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War Protesters Gather in Washington, D.C.


In cities across the country and around the world yesterday, demonstrators turned out to protest the war in Iraq. A rally in Washington, DC, drew tens of thousands of people. NPR's Libby Lewis reports.

LIBBY LEWIS reporting:

The march drew grandmothers from Michigan, students from New York and survivors from Katrina. And it drew a number of friends and family of people serving in the military. Larry Sieverson came from Richmond, Virginia. He's 56 and an environmental engineer. Three of his sons have served in Iraq.

Mr. LARRY SIEVERSON (Anti-war Protester): So people can't say I'm not patriotic because I'm out here speaking out against the war when I've had three sons in the Iraq conflict.

LEWIS: His son, Bryce, spent 15 months in Iraq as a gunner for the 1st Armored Division. His father says his son spent time in a locked psychiatric ward at Walter Reed Army Hospital for post-traumatic stress disorder. Even so, he says, the Army has postponed his son's discharge.

Mr. SIEVERSON: At the present time, he can't be even near weapons; the Army doesn't trust him enough with a weapon. But he's still scheduled to go back to Iraq this winter. It doesn't make any sense to me.

LEWIS: Sieverson's so mad he's joined the anti-war group Military Families Speak Out.

Mr. SIEVERSON: So that's why I have a sign that says `Don't send my son back to Iraq.'

LEWIS: At a premarch rally, Cindy Sheehan, the California mother who lost her son Casey in Iraq and who protested at President Bush's ranch in Crawford, got a celebrity's welcome from the crowd.

(Soundbite of cheering and applause)

LEWIS: Sheehan said she was going to Congress on Monday.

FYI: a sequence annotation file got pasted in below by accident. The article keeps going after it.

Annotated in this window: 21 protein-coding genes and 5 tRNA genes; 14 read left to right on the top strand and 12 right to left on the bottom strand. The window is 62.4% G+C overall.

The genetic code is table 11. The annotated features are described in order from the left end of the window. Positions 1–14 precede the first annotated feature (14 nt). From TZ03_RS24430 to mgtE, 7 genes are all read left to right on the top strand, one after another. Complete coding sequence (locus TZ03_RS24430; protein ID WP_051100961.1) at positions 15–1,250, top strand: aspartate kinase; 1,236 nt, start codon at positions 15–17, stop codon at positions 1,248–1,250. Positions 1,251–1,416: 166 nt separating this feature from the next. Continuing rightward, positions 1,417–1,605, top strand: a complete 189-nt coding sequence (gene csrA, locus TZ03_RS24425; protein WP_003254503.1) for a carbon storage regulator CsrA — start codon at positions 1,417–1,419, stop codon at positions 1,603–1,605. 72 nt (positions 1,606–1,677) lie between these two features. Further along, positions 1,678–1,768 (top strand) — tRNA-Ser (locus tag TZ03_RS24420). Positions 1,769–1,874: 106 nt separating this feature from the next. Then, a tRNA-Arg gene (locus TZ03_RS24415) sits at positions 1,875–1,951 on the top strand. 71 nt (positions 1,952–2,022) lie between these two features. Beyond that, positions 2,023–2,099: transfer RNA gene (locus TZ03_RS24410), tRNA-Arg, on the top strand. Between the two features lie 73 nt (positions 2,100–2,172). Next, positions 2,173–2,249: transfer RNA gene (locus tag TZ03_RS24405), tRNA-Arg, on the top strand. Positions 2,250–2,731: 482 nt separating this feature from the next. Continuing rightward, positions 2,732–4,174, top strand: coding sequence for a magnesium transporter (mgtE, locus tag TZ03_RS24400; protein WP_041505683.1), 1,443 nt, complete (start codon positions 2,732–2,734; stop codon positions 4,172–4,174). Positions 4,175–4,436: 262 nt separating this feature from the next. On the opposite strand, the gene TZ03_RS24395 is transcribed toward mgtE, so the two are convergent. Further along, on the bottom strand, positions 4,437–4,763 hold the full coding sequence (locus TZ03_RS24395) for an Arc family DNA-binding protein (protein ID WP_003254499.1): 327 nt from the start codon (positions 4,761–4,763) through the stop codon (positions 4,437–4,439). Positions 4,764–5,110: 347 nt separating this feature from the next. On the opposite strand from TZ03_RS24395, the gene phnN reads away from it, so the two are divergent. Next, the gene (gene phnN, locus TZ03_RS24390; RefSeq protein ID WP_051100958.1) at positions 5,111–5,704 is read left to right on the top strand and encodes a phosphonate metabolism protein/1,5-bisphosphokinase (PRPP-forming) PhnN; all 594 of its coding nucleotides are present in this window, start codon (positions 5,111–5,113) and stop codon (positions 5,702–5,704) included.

Ms. CINDY SHEEHAN (Anti-war Protester): And we're gonna says `Shame on you! Shame on you for giving him the authority to invade Iraq!'

(Soundbite of crowd noise)

LEWIS: The protesters chanted `Peace now!' as they passed by the White House. President Bush was in Colorado and Texas watching hurricane relief efforts. There was some good humor at this march. It cropped up in some of the signs. Some chided the government's response to Hurricane Katrina. Amanda Frytag(ph) of Culpepper, Virginia, had a sign that read `Make levees, not war.' Claudia Kline(ph) of Cincinnati and Will Hawkins(ph) of Urbana, Illinois, admired that one.

Ms. CLAUDIA KLINE (Anti-war Protester): Yeah, that's a good one.

Mr. WILL HAWKINS (Anti-war Protester): Oh, boy, that's good.

Ms. KLINE: That is good.

Mr. HAWKINS: That is good.

LEWIS: The humor mostly vanished as the tens of thousands of marchers passed by a few hundred counterprotesters on Pennsylvania Avenue. They're planning their own demonstration today. Thirty-year-old James Mullen(ph), an emergency medical technician in Trenton, New Jersey, kept shouting at the protesters, `Ten years Marine Corps!'

Mr. JAMES MULLEN (Protester): But I think that they're dishonoring the people that have died there.

LEWIS: Protester Daniel Kane(ph) of Silver Spring, Maryland, faced off against Mullen. He said he respects Mullen's views. He says everyone has the right to speak up for what they believe in. Libby Lewis, NPR News, Washington.

(Soundbite of protest)

Unidentified Man #1: Yeah, we've got plenty of other people to taunt! We don't have time--we can't waste our time on you, baldy!

Unidentified Man #2: Then get lost.

Unidentified Woman: Then go home!

HANSEN: It's 22 minutes before the hour. Transcript provided by NPR, Copyright NPR.

Libby Lewis
Libby Lewis is an award-winning reporter on the National Desk whose pieces on issues of law, society, criminal justice, the military and social policy can be heard on Morning Edition, All Things Considered, Day to Day, Weekend Edition Saturday, and other NPR shows.